National Geographic photographer James Balog has spent years documenting the melting of Earth's glaciers. His stunning film Chasing Ice uses time-lapse cameras to "compress years into seconds and capture ancient mountains of ice in motion as they disappear at a breathtaking rate." Chasing Ice will be on video and in education versions this fall. For Earth Science Week October 13-19, connect the film to climate change activities at Howtosmile.org.
In Mini Glacier Meltdown, learners design their own experiment using frozen "glaciers," bricks, and energy sources (fans and lights) to test how different conditions affect the rate of glacial melting—with surprising results. In Global Climate Change and Sea Level Rise, learners investigate why the melting of ice formations on land, not on water, will cause a rise in sea level. In the spirit of Earth Science Week's theme "Mapping Our World," Mapping Sea Level Rise has learners create and explore topographical maps, and use everyday materials like ice and a potato to examine the difference between glaciers and sea ice, in relation to sea level rise.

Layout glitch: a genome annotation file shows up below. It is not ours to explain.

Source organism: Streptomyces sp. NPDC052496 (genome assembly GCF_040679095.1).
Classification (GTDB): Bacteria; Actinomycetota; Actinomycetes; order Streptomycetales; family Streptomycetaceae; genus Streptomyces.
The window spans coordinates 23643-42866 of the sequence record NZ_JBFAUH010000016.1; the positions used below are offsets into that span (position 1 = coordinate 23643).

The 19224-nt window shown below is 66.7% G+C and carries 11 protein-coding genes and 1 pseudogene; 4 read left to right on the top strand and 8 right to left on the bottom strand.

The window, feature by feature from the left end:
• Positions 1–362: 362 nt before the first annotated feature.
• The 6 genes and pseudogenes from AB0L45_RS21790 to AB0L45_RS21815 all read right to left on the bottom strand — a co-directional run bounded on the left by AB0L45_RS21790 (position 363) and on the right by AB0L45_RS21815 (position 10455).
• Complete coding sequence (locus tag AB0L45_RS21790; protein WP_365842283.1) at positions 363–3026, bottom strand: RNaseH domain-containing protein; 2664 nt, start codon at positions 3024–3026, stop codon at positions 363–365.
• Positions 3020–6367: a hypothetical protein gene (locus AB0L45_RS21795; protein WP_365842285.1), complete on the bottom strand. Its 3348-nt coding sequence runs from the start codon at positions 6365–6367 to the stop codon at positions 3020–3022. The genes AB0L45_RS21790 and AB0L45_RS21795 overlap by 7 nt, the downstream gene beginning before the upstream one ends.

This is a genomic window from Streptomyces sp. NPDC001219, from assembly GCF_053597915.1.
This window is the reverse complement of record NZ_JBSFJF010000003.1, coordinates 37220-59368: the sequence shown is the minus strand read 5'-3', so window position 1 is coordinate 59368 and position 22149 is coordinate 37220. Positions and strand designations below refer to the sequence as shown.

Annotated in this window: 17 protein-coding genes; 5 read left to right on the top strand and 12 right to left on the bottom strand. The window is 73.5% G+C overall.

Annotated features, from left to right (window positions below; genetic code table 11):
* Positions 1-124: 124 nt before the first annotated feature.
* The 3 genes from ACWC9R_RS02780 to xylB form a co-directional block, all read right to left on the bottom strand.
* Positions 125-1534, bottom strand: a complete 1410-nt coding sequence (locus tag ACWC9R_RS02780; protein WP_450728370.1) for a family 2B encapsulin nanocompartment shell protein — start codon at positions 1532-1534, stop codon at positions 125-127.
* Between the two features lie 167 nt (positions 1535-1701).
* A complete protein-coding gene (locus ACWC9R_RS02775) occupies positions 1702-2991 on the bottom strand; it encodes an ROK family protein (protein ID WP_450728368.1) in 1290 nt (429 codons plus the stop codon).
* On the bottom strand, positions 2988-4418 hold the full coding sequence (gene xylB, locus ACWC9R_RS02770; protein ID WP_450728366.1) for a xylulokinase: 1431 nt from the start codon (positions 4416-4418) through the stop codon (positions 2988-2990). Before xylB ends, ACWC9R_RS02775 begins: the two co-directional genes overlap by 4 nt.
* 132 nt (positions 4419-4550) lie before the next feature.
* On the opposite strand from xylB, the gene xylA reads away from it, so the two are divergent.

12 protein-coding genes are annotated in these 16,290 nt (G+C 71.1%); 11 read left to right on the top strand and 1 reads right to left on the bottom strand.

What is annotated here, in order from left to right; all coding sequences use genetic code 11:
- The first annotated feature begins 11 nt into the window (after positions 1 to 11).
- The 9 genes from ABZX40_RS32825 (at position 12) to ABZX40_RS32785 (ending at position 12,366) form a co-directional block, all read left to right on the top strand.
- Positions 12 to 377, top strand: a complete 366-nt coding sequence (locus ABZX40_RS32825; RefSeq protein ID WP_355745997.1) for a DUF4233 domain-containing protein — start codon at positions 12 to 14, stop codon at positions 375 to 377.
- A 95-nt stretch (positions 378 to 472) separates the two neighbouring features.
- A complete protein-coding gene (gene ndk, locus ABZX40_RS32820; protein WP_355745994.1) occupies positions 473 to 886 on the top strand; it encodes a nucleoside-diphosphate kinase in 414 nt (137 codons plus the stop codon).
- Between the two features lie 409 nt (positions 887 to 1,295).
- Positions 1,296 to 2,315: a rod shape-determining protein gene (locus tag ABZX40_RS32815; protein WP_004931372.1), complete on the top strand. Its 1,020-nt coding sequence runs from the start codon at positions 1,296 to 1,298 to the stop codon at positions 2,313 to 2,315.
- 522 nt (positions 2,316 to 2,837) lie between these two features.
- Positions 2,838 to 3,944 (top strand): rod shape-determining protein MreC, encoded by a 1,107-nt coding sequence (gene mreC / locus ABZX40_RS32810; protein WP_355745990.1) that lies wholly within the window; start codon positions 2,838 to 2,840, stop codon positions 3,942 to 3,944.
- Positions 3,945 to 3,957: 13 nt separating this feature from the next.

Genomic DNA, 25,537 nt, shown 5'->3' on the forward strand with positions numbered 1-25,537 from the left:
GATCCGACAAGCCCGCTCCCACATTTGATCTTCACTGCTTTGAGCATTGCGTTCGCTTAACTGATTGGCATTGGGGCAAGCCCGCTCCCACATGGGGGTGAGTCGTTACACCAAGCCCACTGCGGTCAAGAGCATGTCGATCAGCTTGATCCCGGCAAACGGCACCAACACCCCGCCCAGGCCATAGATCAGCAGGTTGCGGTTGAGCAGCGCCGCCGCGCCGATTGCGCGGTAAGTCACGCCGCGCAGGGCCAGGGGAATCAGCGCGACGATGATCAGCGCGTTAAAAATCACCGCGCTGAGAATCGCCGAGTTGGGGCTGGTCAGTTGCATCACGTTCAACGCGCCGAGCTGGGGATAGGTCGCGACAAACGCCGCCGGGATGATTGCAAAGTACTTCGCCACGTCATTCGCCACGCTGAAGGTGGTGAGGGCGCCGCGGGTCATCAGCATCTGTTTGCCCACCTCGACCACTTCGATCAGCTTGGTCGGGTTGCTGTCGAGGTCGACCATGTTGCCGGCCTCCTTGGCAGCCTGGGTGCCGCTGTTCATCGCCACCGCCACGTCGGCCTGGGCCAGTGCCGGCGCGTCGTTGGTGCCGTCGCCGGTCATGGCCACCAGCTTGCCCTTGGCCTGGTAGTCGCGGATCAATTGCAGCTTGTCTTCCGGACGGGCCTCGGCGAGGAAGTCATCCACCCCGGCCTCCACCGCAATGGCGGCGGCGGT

These and many other activities in Howtosmile.org's Climate topic section are aligned with the seven Climate Literacy principles. Climate science literacy is an understanding of the climate's influence on you and society and your influence on climate. The principles are:
1. The sun is the primary source of energy for Earth's climate system.
2. Climate is regulated by complex interactions among components of the Earth system.
3. Life on Earth depends on, is shaped by, and affects climate.
4. Climate varies over space and time through both natural and man-made processes.
5. Our understanding of the climate system is improved through observations, theoretical studies and modeling.
6. Human activities are impacting the climate system.
7. Climate change will have consequences for the Earth system and human lives.